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As college costs rise, low-income students hurt the most

Jack Lessenberry

I was struck by something buried in an article in the Sunday New York Times that began by noting that students who go to Princeton often marry each other.

Elites, in other words, tend to marry elites.

This was not exactly a world-shaking revelation. People have always tended to marry people they grow up with, work with and live among, and despite the movies, of pretty much the same socio-economic and,
increasingly, educational status.

But buried far down in the story was this blockbuster paragraph: “In reality, access to higher education remains highly unequal. Elite colleges that recruit students with large amounts of social and financial capital get much more public funding than … schools that enroll a greater number of academically and economically diverse students.”

Bingo. Life is seldom fair. Though the story is centered on the East Coast, the author, Kevin Carey, could have been talking about the difference between the University of Michigan, where I went to graduate school, and Wayne State University, where I now teach.

It continued: “Rising tuition prices make it difficult for low-income students to enroll and graduate, and leave many with large debts. Inequality then becomes intergenerational.” Well, bingo. Americans also have, until recently, largely assumed they would do better than their parents, and that their children would do better than they had.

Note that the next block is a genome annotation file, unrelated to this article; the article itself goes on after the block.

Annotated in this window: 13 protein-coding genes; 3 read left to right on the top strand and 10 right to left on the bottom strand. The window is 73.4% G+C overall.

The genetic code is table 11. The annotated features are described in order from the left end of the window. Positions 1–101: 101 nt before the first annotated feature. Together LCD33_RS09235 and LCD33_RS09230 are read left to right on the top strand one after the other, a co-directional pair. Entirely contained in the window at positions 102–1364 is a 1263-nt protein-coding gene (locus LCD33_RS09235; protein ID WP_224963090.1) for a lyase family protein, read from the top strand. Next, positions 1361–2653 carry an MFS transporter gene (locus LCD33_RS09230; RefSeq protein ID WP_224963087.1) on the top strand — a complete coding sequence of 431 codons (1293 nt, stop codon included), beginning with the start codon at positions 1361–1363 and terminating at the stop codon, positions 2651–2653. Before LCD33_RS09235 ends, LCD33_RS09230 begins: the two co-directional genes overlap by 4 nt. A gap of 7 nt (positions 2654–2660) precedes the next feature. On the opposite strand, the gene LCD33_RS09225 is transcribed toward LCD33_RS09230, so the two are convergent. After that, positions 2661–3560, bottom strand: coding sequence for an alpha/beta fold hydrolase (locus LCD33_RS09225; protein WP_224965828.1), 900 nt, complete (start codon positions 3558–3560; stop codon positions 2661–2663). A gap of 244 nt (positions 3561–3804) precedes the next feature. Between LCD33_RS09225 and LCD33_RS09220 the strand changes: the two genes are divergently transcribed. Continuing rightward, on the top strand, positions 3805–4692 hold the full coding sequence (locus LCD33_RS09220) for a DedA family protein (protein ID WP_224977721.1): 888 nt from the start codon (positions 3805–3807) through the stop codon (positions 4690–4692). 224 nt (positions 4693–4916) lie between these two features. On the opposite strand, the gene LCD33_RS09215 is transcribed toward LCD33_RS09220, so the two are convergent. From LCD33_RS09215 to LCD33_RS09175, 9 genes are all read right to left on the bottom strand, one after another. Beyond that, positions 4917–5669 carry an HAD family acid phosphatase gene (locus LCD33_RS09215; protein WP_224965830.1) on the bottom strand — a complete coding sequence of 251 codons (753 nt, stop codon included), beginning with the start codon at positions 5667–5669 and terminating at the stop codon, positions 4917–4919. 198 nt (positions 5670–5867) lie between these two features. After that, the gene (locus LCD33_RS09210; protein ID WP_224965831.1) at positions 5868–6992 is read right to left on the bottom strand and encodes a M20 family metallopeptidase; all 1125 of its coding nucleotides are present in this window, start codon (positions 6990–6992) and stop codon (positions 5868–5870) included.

Yet that’s become harder as college has become less affordable. There are success stories; I know a 25-year-old woman with dysfunctional parents who worked hard in college, accumulated a minimum of debt and is now a rising social media marketing manager for a small publishing company. She’ll be fine.

I can’t say the same for many others. I often have breakfast in a hole-in-the wall restaurant in a blue-collar suburb where the eggs are phenomenal and the servers all know your name. One, 27-year-old Sarah, was at Wayne State, and started out well.

But then there were boyfriend problems and life problems and her grades nosedived. She’s now older and wants to get serious about school, and a profession. But she has a poor GPA, mountains of debt, and doesn’t know how to get out from under it.

I’ve hooked her up with an academic advisor, but there’s only so much they can do. We are becoming a state filled with Sarahs. Most baby boomers I knew had a semester when they went off the rails. But it was
easier to recover. Tuition in the early 1970s was, even adjusted for inflation, about one-fourth what it is today -- and good paying summer jobs easier to come by.

We’re in a different world. The president of the United States said in Ohio last week that he didn’t know what community colleges were. He suggested they should go back to calling themselves vocational schools and teach “mechanical, bricklaying and carpentry.” Well, they do that. But community colleges also help make it possible for my students, and even some U of M students, to take some of the early courses they need at an affordable price.

What I do know is this: We aren’t going to have any future if we don’t find a way for millennials whose parents aren’t rich to get an education. They certainly aren’t going to get good paying jobs on the assembly line at Pontiac or Oldsmobile.

If this isn’t our top priority, it should be.

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